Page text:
Posted on April 16, 2013 by Bob Berwyn
Scientists say managing ocean resources requires better monitoring. Bob Berwyn photo.
‘To date, there have been few attempts to track biodiversity broadly in the ocean’
By Summit Voice
SUMMIT COUNTY — With the world’s oceans facing serious global warming threats, U.S. researchers say it’s high time to establish a national effort to monitor marine biodiversity.
Humans depend on the ocean for food, medicine, transportation and recreation, yet little is known about how these vast ecosystems spanning 70 percent of the Earth’s surface are functioning and changing. (more…)
Filed under: biodiversity, coral reefs, endangered species, Environment, Marine biology, ocean conservation | Tagged: biodiversity, Florida Museum of Natural History, marine biology, marine conservation, oceans | Leave a Comment »
Posted on March 19, 2013 by Bob Berwyn
A rare sea slug may be poised to return to California coastal waters. Photo courtesy Kenneth Kopp.
Marine researchers in California tracking colorful ocean critter
By Summit Voice
SUMMIT COUNTY — Four decades after pollution and over-collecting all but wiped out a colorful sea slug in California coastal water, marine researchers at UC Santa Barbara say the species could be staging a comeback.
The vivid blue and gold nudibranch Felimare californiensis was discovered by UC zoologists in 1901, making it a favorite of of UC marine scientists and students. But while it held a special place in their hearts, it lost its place in local waters, which once included La Jolla, Corona del Mar, Malibu, and Santa Barbara, as well as all but the two westernmost Channel Islands. (more…)
Filed under: biodiversity, Environment, Marine biology, ocean conservation | Tagged: California, marine biology, Marine Science Institute, oceans, sea slug, University of California Santa Barbara | 1 Comment »
Posted on February 25, 2013 by Bob Berwyn
Jurassic-era fossils are offering new climate clues.
Early Jurassic warming nearly wiped out all marine life
By Summit Voice
FRISCO — Careful analysis of the marine fossil record from the Early Jurassic era (about 180 million years ago), suggests that warmer global temperatures and lower oxygen levels led to dramatic ecosystem changes, with a near extinction of ocean life.
Those ecosystems later rebouned, but with a completely different species composition, according to Plymouth University (UK) scientists who studied ocean sediments along the North Yorkshire coast.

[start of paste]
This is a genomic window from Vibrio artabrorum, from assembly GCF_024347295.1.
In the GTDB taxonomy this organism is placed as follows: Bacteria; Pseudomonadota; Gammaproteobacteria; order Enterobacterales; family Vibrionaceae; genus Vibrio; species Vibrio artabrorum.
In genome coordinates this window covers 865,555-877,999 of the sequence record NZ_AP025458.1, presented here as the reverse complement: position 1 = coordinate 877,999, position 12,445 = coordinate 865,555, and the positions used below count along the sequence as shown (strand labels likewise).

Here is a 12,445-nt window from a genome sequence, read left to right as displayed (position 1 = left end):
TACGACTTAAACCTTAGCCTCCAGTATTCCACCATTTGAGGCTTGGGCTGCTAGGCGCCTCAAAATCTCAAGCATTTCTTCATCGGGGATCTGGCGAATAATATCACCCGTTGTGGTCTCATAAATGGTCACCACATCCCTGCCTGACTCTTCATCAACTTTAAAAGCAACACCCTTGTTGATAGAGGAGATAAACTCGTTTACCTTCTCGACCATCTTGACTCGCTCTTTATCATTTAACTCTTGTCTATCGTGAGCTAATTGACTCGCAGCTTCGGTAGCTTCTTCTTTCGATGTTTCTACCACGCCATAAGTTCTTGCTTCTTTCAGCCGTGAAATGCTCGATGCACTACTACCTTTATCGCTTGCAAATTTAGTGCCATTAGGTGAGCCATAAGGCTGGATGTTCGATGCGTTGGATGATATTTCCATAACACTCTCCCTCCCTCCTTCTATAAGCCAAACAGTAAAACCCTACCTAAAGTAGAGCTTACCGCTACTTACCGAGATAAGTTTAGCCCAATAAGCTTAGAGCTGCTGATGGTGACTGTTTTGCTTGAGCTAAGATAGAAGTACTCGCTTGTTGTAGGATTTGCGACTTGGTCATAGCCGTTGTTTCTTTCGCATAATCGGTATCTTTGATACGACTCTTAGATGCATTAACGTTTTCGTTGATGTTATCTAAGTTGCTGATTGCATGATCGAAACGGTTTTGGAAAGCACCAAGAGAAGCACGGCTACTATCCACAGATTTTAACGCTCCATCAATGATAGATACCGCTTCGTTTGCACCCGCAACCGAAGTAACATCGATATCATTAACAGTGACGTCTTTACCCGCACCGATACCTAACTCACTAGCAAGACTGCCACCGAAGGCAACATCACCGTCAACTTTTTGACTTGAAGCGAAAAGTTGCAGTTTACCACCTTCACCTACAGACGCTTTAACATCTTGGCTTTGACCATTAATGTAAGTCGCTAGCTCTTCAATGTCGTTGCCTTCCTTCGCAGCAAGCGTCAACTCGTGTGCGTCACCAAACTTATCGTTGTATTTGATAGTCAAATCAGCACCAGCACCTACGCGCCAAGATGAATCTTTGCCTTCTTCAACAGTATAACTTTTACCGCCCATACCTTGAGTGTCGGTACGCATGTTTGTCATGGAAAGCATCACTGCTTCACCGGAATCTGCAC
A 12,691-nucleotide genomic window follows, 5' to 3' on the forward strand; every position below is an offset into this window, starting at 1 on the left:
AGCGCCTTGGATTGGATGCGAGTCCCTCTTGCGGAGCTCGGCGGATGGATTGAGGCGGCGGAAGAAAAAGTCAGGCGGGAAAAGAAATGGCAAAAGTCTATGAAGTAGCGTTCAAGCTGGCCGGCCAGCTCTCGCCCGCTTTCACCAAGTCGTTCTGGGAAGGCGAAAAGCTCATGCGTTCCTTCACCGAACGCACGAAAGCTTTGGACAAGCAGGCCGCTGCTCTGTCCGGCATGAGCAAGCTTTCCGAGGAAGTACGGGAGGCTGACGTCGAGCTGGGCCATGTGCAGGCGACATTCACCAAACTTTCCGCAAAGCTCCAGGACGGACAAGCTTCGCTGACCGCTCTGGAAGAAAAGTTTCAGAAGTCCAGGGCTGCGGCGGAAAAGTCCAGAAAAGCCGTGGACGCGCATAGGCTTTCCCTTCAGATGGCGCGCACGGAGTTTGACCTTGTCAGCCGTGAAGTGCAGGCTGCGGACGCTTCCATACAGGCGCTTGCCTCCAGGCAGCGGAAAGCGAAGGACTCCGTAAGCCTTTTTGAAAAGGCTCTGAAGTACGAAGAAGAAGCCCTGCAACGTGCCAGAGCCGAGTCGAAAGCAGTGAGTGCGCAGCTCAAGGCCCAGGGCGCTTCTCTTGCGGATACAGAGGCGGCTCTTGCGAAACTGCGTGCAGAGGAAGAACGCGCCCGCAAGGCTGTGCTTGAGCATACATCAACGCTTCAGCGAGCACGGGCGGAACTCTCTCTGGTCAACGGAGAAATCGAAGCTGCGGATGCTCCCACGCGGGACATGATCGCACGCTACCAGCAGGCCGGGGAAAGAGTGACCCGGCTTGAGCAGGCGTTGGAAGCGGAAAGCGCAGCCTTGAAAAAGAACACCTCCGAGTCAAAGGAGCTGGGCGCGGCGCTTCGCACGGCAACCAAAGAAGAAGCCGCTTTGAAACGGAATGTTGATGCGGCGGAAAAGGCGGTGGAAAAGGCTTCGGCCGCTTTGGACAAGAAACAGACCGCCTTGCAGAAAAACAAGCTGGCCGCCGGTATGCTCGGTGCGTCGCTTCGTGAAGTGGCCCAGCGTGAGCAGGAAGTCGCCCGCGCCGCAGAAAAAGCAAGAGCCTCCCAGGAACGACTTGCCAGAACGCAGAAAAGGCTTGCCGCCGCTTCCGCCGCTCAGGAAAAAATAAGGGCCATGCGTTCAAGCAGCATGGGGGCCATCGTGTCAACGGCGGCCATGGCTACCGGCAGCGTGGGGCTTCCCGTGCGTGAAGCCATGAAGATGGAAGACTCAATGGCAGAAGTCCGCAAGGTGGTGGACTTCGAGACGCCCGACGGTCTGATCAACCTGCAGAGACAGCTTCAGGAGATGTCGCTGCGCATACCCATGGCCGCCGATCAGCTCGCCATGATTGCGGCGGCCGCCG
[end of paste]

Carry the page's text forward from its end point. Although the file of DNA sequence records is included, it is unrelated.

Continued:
“Our study of fossil marine ecosystems shows that if global warming is severe enough and lasts long enough it may cause the extinction of marine life, which irreversibly changes the composition of marine ecosystems,” said researchers Richard Twitchett. (more…)
Filed under: climate and weather, Environment, global warming | Tagged: climate change, global warming, Jurassic, marine biology, Natural Environment Research Council, oceans, Plymouth University | 1 Comment »
Posted on November 8, 2012 by Bob Berwyn
Corals, rockfish and sponges found at unprecedented depths
Black coral (Antipathes species) with a rosy rockfish in it on “Cochrane Bank,” -95 meters depth, 9.5° Celsius. This coral is two meters across and suspected to be at least 100 years old. The coral had many crabs and juvenile fish living in it. The stems/skeletons of black corals are black, but the living tissue is usually orange or white. Photo courtesy NOAA.
By Summit Voice
FRISCO — The foggy wave-torn coast of northern California may not seem like a haven for coral at first glance, but NOAA researchers say they’ve recently discovered a treasure trove of new deep sea habitats in the Gulf of Farallones Sanctuary, not far from San Francisco.
The area is a melting pot for deep sea corals, sponges, rockfish, and other species.
A partnership of federal and independent scientists found the rocky reef habitats in October in an area at depths of up to 457 meters, where such corals and sponges had not been seen before. (more…)
Filed under: biodiversity, Environment, Marine biology, ocean conservation | Tagged: biodiversity, black coral, California, California Academy of Sciences, Farallon Islands, Farallones Sanctuary, Gulf of the Farallones National Marine Sanctuary, marine biology, National Oceanic and Atmospheric Administration, oceans | Leave a Comment »
Posted on October 26, 2012 by Bob Berwyn
Researchers say ocean changes could limit plankton growth in the tropics
By Summit Voice
SUMMIT COUNTY — Warming ocean temperatures during the coming decades could result in a significant shift in the distribution of phytoplankton, with as-yet unknown consequences for global climate, according to researchers with Michigan State University.
Starting with what they do know, the scientists said warmer oceans will cause populations of these marine microorganisms to thrive near the poles and shrink in equatorial waters.
“In the tropical oceans, we are predicting a 40 percent drop in potential diversity, the number of strains of phytoplankton,” said MSU biologist Mridul Thomas. (more…)
Filed under: biodiversity, climate and weather, Environment, global warming, Marine biology, ocean conservation | Tagged: climate change, global warming, marine biology, oceans, phytoplankton | Leave a Comment »
Posted on October 11, 2012 by Bob Berwyn
Mapping coral diseases is helping researchers determine the cause. Photo courtesy NOAA.
Ocean warming suspected as key factor in outbreaks
By Summit Voice
SUMMIT COUNTY — Mapping the spread of coral diseases in the Caribbean, a pair of Florida researchers has concluded that the outbreaks are stress related — most likely due to increasing ocean temperatures.